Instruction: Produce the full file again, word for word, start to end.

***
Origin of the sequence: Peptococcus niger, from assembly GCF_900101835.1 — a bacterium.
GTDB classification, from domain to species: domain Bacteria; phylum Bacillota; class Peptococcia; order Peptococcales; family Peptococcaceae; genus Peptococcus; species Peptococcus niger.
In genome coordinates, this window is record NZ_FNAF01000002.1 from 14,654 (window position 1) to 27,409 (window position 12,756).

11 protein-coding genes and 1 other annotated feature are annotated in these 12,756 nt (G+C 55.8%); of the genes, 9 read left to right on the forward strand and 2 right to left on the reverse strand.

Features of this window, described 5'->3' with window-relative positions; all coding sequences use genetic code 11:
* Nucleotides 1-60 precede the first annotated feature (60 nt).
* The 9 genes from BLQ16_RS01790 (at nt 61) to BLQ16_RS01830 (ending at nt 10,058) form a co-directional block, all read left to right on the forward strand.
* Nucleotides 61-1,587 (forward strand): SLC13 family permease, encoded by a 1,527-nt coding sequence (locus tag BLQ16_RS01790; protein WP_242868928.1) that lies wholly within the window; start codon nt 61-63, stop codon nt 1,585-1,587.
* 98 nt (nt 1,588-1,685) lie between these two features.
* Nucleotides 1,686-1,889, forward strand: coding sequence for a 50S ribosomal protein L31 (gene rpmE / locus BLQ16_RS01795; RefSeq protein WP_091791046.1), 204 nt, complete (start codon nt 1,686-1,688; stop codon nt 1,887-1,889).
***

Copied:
Origin of the sequence: Peptococcus niger, from assembly GCF_900101835.1 — a bacterium.
GTDB classification, from domain to species: domain Bacteria; phylum Bacillota; class Peptococcia; order Peptococcales; family Peptococcaceae; genus Peptococcus; species Peptococcus niger.
In genome coordinates, this window is record NZ_FNAF01000002.1 from 14,654 (window position 1) to 27,409 (window position 12,756).

11 protein-coding genes and 1 other annotated feature are annotated in these 12,756 nt (G+C 55.8%); of the genes, 9 read left to right on the forward strand and 2 right to left on the reverse strand.

Features of this window, described 5'->3' with window-relative positions; all coding sequences use genetic code 11:
* Nucleotides 1-60 precede the first annotated feature (60 nt).
* The 9 genes from BLQ16_RS01790 (at nt 61) to BLQ16_RS01830 (ending at nt 10,058) form a co-directional block, all read left to right on the forward strand.
* Nucleotides 61-1,587 (forward strand): SLC13 family permease, encoded by a 1,527-nt coding sequence (locus tag BLQ16_RS01790; protein WP_242868928.1) that lies wholly within the window; start codon nt 61-63, stop codon nt 1,585-1,587.
* 98 nt (nt 1,588-1,685) lie between these two features.
* Nucleotides 1,686-1,889, forward strand: coding sequence for a 50S ribosomal protein L31 (gene rpmE / locus BLQ16_RS01795; RefSeq protein WP_091791046.1), 204 nt, complete (start codon nt 1,686-1,688; stop codon nt 1,887-1,889).